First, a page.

The Queen's Medal for Poetry 2021


The Queen has approved the award of Her Majesty’s Gold Medal for Poetry for the year 2021 to Grace Nichols.

The Gold Medal for Poetry was established by King George V in 1933 at the suggestion of the then Poet Laureate, John Masefield, and is awarded for excellence in poetry. Each year’s recipient is from the United Kingdom or a Commonwealth Realm.

The Poetry Medal Committee unanimously recommended Grace Nichols as this year's recipient on the basis of her body of work, in particular her first collection of poetry I Is a Long-Memoried Woman (1983), prose and several books for younger readers. The committee is chaired by the Poet Laureate Simon Armitage, who received The Queen’s Gold Medal for Poetry for 2018.

Grace Nichols is a Guyanese poet who moved to Britain at the age of 27.  Her first collection of poetry I Is a Long-Memoried Woman (1983) won the Commonwealth Poetry Prize.

On receiving the award, Grace Nichols said:

“I was overwhelmed when I first got the news. It was both wonderful and humbling to be recognised in this way. As a poet you write your poems in solitude, never knowing who they’ll reach. I feel so honoured and delighted to be given this award by Her Majesty and the committee, headed by Poet Laureate, Simon Armitage and to join the illustrious company of past winners from across the Commonwealth.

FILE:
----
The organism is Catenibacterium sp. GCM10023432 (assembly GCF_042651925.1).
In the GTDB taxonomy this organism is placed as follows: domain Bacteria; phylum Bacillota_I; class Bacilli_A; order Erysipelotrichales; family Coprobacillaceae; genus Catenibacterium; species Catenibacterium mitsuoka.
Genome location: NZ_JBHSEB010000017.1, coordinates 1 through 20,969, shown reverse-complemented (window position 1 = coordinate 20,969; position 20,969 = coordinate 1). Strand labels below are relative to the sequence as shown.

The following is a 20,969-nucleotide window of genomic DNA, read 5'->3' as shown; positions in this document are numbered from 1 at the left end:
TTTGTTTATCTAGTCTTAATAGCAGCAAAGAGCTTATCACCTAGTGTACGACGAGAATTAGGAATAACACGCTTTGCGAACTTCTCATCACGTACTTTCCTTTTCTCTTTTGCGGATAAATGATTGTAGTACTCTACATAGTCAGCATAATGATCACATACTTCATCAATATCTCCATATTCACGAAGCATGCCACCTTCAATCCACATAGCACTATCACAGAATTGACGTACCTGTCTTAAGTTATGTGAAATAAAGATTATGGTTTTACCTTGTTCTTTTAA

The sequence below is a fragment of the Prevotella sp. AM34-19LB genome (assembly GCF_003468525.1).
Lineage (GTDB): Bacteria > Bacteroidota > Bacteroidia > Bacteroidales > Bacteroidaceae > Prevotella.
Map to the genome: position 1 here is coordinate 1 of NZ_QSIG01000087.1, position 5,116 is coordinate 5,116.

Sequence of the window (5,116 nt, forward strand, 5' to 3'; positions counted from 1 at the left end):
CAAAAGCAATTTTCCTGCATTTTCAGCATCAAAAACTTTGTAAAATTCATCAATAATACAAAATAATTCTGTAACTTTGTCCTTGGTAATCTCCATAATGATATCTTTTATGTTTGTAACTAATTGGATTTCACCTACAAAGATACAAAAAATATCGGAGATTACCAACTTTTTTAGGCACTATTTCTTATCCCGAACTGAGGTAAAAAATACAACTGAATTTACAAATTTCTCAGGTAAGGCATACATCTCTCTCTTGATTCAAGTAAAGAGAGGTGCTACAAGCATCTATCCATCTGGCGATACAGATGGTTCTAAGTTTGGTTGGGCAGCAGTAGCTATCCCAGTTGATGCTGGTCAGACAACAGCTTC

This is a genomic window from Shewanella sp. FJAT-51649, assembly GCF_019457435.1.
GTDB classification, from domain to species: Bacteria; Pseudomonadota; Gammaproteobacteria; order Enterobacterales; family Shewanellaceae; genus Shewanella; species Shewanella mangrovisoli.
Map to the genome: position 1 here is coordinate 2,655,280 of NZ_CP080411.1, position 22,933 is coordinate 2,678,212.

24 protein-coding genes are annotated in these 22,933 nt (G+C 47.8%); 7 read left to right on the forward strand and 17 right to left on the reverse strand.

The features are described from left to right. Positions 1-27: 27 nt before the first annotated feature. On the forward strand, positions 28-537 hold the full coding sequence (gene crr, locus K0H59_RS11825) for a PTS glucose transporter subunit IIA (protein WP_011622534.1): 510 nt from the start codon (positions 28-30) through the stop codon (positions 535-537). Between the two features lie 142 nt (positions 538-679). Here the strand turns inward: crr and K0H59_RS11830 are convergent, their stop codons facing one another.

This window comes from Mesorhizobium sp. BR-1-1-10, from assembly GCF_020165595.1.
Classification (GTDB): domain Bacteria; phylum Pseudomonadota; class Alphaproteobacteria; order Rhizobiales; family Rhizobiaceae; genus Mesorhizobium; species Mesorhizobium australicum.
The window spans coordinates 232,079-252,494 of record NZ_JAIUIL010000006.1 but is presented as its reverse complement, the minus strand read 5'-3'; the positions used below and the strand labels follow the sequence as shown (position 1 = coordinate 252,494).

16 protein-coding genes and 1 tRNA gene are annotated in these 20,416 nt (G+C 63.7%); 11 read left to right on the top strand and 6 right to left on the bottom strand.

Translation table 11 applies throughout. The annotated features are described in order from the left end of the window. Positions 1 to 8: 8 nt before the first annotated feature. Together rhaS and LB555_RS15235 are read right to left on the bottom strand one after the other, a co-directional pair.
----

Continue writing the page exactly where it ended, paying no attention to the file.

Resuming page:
In my own work I’ve celebrated my Guyanese/Caribbean/South American heritage in relation to the English traditions we inherited as a former British colony. To poetry and the English language that I love, I’ve brought the registers of my own Caribbean tongue. I wish my parents who use to chide me for straining my eyes, as a small girl reading by torchlight in bed, were around to share in this journey that poetry has blessed me with.”

The Poet Laureate, Simon Armitage, said:

“Over the past four decades, Grace has been an original, pioneering voice in the British poetry scene. A noted reader and ‘performer’ of her work, she has embraced the tones of her adopted country and yet maintained the cadences of her native tongue. Her poems are alive with characters from the folklore and fables of her Caribbean homeland, and echo with the rhymes and rhythms of her family and ancestors. Song-like or prayer-like on occasion, they exhibit an honesty of feeling and a generosity of spirit. They are also passionate and sensuous at times, being daring in their choice of subject and openhearted in their outlook.

Above all, Grace Nichols has been a beacon for black women poets in this country, staying true to her linguistic coordinates and poetic sensibilities, and offering a means of expression that has offered inspiration and encouragement to many. She is a moving elegist, and a poet of conciliation and constructive dialogue between cultures, but also a voice of questioning dissent when the occasion demands.”



Biography: Grace Nichols